October 7, 2013
The day before the government shutdown began, the American History Museum installed this stunning billboard from World War II in the west wing off the second-floor Flag Hall. The poster was conserved and reassembled in 12 separate parts and looks just as fresh and vibrant as it did at the beginning of the war, when it debuted.
This image, created by artist Carl Paulson for the U.S. Treasury Department, is believed to be the most popular poster design of World War II. It appeared in more than 30,000 locations in March and April 1942 and was revived by the Treasury in July 1942 and 1943. In the video above, curators William Bird, Jr. and Harry Rubenstein explain how the billboard came together.
The billboard will be on view to visitors as soon as the Smithsonian museums re-open. Until then, watch the video above to see how it was installed.
October 1, 2013
September 30, 2013
The story of Djenné, Mali, is typically told through its architecture—monumental mud-brick structures that seem to rise out of the earth like a desert mirage. Every building in Djenné’s historic sector, designated a UNESCO World Heritage site in 1988, has been molded and reinforced by generations of mud masons, following an indigenous tradition as old as the city itself. When Natural History Museum curator Mary Jo Arnoldi traveled to Djenné in 2010, she wanted to meet the masons behind the city of mud, to give them a chance to “tell this story in their own words.”
The new exhibition, “Mud Masons of Mali,” now on view in the Natural History Museum’s African Voices Focus Gallery, profiles three generations of masons: master mason Konbaba, 77; masons Boubacar, 52, Lassina, 49, and Salif, 33; and apprentice Almamy, 20. They belong to the Boso ethnic group, which founded present-day Djenné (pronounced JEN-NAY) in the 13th century A.D. (An older city, Djenné-Jeno, was founded southeast of the current town but was later abandoned.)
Djenné flourished in the 15th and 16th centuries as a hub for trade and Islamic scholarship, and to this day the city’s population is predominantly Muslim. The world-renowned Great Mosque of Djenné is the city’s spiritual and geographic center, and some of Djenné’s most impressive mud buildings—two-story houses with grand entrances and buttresses—reflect the influence of Moroccan architecture and the 19th-century reign of the Islamic Tukolor Empire.
Visitors to the exhibition can explore the city of Djenné through more than 50 photographs, films and objects. On display are some of the tools of the masons’ ancient trade, including a basket for carrying mud, a rectangular frame for shaping bricks and a rod of the same local palm wood used in the long beams that jut out of the Great Mosque’s exterior. Masons use these beams as a built-in scaffolding, clambering up the sides of the structure to replaster the mud.
Djenné building mud is a calcite-rich alluvial mixture, extraordinarily durable but requiring regular reapplication. Most of the masons’ contracts are maintenance jobs on mud homes. Traditionally every family had its own mason who remudded the house year after year. “You were connected to a building,” Arnoldi says. When the mason died, his contracts would pass to an apprentice, thereby keeping clients in the family.
But as the masons explain in a series of short films in the exhibition, the old ways are disappearing. These days, Djenné residents seeking repairs often turn to younger masons rather than masters, bypassing the ancestral system. “If you have a friend with money, they may ask you to build a house,” says Lassina. “That’s how it’s done now.”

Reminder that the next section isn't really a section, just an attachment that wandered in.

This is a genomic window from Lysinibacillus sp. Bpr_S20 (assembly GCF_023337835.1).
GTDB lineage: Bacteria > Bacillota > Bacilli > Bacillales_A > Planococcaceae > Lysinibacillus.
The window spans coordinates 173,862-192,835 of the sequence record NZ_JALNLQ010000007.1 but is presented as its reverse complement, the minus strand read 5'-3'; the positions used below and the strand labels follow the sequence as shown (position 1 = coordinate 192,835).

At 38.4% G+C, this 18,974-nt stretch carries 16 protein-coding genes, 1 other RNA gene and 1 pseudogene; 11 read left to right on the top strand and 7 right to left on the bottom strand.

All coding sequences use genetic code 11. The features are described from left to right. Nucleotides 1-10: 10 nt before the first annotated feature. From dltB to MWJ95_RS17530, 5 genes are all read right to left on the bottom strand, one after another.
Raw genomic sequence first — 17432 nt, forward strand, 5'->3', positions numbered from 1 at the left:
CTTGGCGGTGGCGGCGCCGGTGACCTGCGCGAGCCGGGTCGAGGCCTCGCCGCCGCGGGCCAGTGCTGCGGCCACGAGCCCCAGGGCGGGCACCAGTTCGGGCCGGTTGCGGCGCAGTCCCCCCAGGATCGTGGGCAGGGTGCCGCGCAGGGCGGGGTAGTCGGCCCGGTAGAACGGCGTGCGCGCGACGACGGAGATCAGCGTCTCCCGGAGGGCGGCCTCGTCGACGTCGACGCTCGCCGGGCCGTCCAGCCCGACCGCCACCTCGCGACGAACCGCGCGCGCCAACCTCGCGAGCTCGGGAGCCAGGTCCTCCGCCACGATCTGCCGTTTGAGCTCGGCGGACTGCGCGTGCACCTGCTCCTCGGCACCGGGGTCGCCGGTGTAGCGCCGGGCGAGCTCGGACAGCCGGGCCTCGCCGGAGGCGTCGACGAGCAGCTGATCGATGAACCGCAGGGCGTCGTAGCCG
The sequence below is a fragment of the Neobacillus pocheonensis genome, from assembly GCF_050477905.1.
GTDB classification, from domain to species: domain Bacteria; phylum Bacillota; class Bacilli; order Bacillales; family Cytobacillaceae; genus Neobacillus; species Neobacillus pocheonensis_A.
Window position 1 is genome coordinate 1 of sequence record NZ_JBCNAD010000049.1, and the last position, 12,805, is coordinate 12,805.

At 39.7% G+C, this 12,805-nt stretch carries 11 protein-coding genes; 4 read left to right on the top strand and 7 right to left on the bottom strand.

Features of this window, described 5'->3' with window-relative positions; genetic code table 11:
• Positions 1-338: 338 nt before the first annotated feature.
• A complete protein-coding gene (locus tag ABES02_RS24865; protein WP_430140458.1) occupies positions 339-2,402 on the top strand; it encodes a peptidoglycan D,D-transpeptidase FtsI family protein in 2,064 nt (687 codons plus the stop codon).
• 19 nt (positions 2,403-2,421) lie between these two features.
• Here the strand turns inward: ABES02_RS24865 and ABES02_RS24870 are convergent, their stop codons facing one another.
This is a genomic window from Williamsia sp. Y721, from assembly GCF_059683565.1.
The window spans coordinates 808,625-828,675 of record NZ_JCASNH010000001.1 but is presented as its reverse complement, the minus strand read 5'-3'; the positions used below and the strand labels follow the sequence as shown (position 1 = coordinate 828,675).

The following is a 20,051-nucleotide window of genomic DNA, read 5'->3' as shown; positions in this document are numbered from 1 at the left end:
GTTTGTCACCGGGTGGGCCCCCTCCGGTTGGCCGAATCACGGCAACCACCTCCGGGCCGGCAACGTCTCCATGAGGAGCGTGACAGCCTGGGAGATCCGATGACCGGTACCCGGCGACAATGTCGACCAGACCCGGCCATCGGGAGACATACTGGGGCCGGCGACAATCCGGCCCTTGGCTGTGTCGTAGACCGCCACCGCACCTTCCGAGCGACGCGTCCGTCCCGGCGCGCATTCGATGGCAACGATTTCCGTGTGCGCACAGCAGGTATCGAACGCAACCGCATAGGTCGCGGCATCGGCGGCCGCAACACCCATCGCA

The craft itself is also changing. Boubacar is part of a new cohort of masons contracting with international groups on restoration projects, and the young apprentice Almamy goes to engineering school in Bamako, the capital of Mali, hoping to apply his technical education to time-honored masonry practices. “People aren’t against change,” says Arnoldi. “They just are against disrespect for people who hold knowledge. In Malian culture, knowledge is passed down from generation to generation.”
In recent years, the city’s architectural fabric has become a battleground in this conflict between tradition and modernity. Many Djenné residents want to expand their homes and put in modern amenities and decorative accents. Photographs in the exhibition reveal satellite dishes, tiles, turquoise frames and steel doors peeking out of the earthen cityscape—but Djenné’s UNESCO World Heritage status forbids any alteration to building exteriors in the historic sector. “There’s a problem of freezing this architecture in time,” says Arnoldi. “People live here. This is their home. You can’t make them a museum.”
Tensions came to a head in 2009 when the Aga Khan Trust for Culture began restoration of Djenné’s Great Mosque, which was built in 1907. Every year the structure is replastered with mud in a celebration that brings out all of the city’s residents. After a century of accumulation, however, these layers of mud had undermined the structure. The Aga Khan project stripped away much of the mud on the surface and suspended the annual remudding.
Many masons objected to this action, citing the spiritual and aesthetic significance of the remudding. The mosque is thinner now, with straight lines and sharper edges erasing the handmade, sculptural quality of the original. Master mason Boubacar says, “If you ask us, we would say that they did it in a European way. It’s no longer the African way.”
Judging by the jubilant crowds that still surround the mosque every year, the “African way” will endure—though it will undoubtedly change. New generations will graft their own skills and experience to the architectural legacy of their ancestors. The young apprentice Almamy, who represents the future of the craft, puts it best: “We’ll work with our own ideas and make our own mark, but we’ll leave the elders to their old ways of working. We want those to remain a reminder of what our parents have done.”